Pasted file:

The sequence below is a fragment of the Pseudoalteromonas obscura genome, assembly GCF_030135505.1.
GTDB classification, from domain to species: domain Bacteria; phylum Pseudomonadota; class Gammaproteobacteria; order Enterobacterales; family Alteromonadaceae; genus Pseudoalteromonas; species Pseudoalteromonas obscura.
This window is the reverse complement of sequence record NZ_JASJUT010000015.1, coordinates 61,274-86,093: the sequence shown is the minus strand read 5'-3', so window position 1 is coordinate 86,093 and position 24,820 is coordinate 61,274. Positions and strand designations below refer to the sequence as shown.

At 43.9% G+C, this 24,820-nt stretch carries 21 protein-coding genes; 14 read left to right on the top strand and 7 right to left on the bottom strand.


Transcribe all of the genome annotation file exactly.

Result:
The sequence below is a fragment of the Pseudoalteromonas obscura genome, assembly GCF_030135505.1.
GTDB classification, from domain to species: domain Bacteria; phylum Pseudomonadota; class Gammaproteobacteria; order Enterobacterales; family Alteromonadaceae; genus Pseudoalteromonas; species Pseudoalteromonas obscura.
This window is the reverse complement of sequence record NZ_JASJUT010000015.1, coordinates 61,274-86,093: the sequence shown is the minus strand read 5'-3', so window position 1 is coordinate 86,093 and position 24,820 is coordinate 61,274. Positions and strand designations below refer to the sequence as shown.

At 43.9% G+C, this 24,820-nt stretch carries 21 protein-coding genes; 14 read left to right on the top strand and 7 right to left on the bottom strand.